Labor and Employment Alert: Unpacking the Federal Stimulus Package’s Direct Payments, Enhanced Unemployment Payments, and FFCRA Leave Extension
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There has been a great deal of discussion in the news lately about the latest Congressional stimulus package, which was ultimately signed by President Trump on Sunday, December 27, 2020, following his initial pushback. The stimulus package, officially known as the Consolidated Appropriations Act of 2021 (the “Stimulus”), is a behemoth piece of legislation that consists of nearly 5,600 pages, covering a broad array of appropriation matters.
The Stimulus addresses elements of the Families First Coronavirus Response Act (FFCRA) and the Coronavirus Aid, Relief, and Economic Security Act (CARES Act), which were both signed into law in March 2020. The FFCRA provides paid sick leave and family leave entitlements while the CARES Act provides economic relief for both out-of-work employees and businesses that are shut down or have curtailed business operations as a result of COVID-19. Both laws contained sunset provisions with an end date of December 31, 2020. With COVID-19 still ever-present, the Stimulus addresses the continuation of certain elements of the FFCRA and the CARES Act, and also includes a variety of new spending provisions that are unrelated to COVID-19.
The purpose of this Client Alert is to identify the key employment-related elements of the Stimulus in order to better understand what impact it will have on your businesses and organizations.
$600 Direct Payments:
A noteworthy element of the CARES Act was its $1,200 direct payments to qualifying Americans. The Stimulus once again includes direct payments, but the amount has been reduced to $600 for qualifying individuals. Like the last direct payment, in order to qualify, an individual cannot have an adjusted gross income that exceeds $75,000 or $150,000 for a joint return. Further, there is an additional $600 direct payment for every child dependent of qualifying individuals.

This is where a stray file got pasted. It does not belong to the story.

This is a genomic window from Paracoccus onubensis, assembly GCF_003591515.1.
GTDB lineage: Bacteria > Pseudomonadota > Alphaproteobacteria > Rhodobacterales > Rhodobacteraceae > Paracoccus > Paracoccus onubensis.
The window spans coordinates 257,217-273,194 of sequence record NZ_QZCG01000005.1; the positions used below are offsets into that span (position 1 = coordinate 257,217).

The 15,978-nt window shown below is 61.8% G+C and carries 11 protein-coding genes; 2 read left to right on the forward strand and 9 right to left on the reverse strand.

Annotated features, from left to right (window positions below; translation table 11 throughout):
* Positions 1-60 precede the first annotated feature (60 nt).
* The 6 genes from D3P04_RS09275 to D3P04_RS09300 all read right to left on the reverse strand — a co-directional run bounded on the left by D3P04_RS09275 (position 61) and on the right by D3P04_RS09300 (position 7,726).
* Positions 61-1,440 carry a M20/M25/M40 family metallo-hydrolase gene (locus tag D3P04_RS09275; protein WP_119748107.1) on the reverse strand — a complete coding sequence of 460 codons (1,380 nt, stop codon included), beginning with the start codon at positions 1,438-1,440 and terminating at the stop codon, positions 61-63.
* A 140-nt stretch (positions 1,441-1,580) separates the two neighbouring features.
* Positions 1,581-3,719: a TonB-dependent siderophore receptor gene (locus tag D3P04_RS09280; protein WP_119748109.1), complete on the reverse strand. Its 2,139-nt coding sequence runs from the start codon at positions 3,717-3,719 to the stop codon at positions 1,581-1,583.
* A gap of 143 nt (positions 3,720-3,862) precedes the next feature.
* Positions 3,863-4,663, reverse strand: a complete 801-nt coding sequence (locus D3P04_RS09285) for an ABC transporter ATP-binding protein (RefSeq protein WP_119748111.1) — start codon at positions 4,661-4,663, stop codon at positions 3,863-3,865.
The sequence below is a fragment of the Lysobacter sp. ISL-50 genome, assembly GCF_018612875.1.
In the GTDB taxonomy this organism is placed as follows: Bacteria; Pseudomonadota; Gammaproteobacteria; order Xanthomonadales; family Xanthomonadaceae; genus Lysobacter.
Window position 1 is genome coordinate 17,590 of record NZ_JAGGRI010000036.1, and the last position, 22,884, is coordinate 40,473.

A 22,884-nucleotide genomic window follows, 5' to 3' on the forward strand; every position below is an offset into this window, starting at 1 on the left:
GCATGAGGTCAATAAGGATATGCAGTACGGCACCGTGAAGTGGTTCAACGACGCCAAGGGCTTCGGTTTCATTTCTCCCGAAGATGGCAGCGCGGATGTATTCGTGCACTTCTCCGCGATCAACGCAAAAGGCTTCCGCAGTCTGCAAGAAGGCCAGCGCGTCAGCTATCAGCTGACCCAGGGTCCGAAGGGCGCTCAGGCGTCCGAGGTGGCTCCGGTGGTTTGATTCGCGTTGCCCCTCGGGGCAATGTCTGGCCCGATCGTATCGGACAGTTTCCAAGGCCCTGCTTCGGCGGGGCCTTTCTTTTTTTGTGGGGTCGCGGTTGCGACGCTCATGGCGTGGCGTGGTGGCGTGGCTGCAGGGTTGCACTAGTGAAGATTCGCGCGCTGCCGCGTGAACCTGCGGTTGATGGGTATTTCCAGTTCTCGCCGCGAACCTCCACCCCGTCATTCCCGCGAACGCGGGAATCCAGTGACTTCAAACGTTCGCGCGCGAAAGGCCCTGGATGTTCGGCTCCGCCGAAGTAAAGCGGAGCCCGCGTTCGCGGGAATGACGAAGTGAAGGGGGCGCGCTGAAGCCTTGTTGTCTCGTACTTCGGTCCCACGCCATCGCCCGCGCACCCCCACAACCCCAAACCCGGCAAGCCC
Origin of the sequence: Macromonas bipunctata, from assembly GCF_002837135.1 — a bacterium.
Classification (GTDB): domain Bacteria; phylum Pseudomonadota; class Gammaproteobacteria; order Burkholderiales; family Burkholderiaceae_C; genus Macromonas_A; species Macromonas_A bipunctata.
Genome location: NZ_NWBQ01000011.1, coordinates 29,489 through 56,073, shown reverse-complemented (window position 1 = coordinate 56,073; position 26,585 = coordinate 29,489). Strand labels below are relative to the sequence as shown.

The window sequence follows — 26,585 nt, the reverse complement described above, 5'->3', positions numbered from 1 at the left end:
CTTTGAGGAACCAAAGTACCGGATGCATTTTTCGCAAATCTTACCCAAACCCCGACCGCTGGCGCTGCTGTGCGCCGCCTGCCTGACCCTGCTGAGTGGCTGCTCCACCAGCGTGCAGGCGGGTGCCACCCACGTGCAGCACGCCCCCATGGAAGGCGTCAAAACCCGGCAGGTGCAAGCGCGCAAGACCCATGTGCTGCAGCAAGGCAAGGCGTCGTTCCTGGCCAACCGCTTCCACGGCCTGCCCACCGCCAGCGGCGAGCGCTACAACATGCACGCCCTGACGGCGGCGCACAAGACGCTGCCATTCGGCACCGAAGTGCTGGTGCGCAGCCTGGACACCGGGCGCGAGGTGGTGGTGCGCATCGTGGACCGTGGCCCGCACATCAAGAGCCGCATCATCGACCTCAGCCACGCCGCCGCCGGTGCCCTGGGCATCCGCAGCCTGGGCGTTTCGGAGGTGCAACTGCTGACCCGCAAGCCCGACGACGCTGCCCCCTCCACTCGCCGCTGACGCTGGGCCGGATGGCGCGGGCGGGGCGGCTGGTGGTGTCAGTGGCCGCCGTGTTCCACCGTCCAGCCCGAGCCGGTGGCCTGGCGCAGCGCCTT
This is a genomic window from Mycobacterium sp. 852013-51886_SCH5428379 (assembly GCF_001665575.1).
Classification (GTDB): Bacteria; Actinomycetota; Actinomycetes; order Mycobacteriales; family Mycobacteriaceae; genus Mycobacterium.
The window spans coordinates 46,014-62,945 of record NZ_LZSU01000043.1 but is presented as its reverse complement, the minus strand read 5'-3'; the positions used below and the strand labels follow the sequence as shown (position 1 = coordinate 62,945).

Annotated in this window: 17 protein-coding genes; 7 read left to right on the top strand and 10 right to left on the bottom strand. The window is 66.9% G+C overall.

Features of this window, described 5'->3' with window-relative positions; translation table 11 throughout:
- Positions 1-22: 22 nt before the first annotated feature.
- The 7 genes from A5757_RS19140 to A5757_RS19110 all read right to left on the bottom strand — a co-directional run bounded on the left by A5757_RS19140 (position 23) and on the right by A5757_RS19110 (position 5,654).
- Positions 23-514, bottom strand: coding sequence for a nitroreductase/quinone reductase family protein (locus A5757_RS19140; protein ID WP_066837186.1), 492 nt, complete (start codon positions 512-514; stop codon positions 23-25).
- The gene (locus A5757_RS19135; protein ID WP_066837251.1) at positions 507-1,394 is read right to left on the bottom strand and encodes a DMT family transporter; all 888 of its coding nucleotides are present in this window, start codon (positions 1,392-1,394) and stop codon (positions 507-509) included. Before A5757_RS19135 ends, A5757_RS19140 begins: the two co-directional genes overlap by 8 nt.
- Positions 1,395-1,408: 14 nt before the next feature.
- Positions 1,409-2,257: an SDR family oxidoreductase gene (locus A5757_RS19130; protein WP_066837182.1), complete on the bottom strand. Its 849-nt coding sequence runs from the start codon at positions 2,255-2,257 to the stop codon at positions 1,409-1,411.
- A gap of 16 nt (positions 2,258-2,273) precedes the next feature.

The President has criticized the $600 direct payment figure as being too low. On Monday, December 28, 2020, the U.S. House of Representatives passed a bill with a two-thirds majority that supports increasing the direct payment to $2000. However, Senator Mitch McConnell blocked the House bill in the Senate. At this point, the fate of higher direct payments is unclear.
Enhanced Unemployment Payments:
When the CARES Act initially passed, it created three new federal unemployment programs.
Extension of FFCRA Leave
Under the FFCRA, “covered” employers, which are employers that employ fewer than 500 employees, are required to provide emergency paid sick leave, which totals 80 hours for full-time employees, and expanded paid Family and Medical Leave Act leave, which totals 12 weeks (with the first 2 weeks being unpaid). In exchange for the paid leave mandates, certain employers are reimbursed with payroll tax credits. These paid leave mandates expire on December 31, 2020.
Under the Stimulus, there is no longer an explicit mandate requiring employers to provide these two types of paid leave after December 31, 2020. Instead, employers may volunteer to provide emergency paid sick leave or expanded paid Family and Medical Leave Act leave up until March 31, 2021. Should covered employers choose to voluntarily provide these leave benefits, they will be eligible to utilize payroll tax credits for reimbursement for the cost of providing such extended leave, up until March 31, 2021. Importantly, it appears that the tax credits are only available for unused allotments of paid FFCRA leave. Specifically, if employees have already exhausted their FFCRA paid leave entitlements, and employers provide additional leave, employers will not be able to receive tax credits for the additional leave.
While covered employers are no longer required to provide the two types of paid leave as laid out in the FFCRA after December 31, 2020, employers need to be mindful of other paid leave entitlements that may cover COVID-19-related absences. Such entitlements may include an employer’s own leave policies as well as the new Massachusetts Paid Family and Medical Leave law (PFML), which becomes effective on January 1, 2021. Accordingly, for any leave request, employers should review their policies and all applicable leave laws to determine if an employee has eligibility for leave under any of those provisions, even if the FFCRA is not applicable.
This Client Alert was prepared by Brendan Collins, and was reviewed by Nan ONeill, Kier Wachterhauser and Andy Waugh. If you have any questions, please contact Nan ONeill or Kier Wachterhauser or the attorney assigned to your account, or call (617) 479-5000.
This alert is for informational purposes only and may be considered advertising. It does not constitute the rendering of legal, tax or professional advice or services. You should seek specific detailed legal advice prior to taking any definitive actions. ©2020 MHTL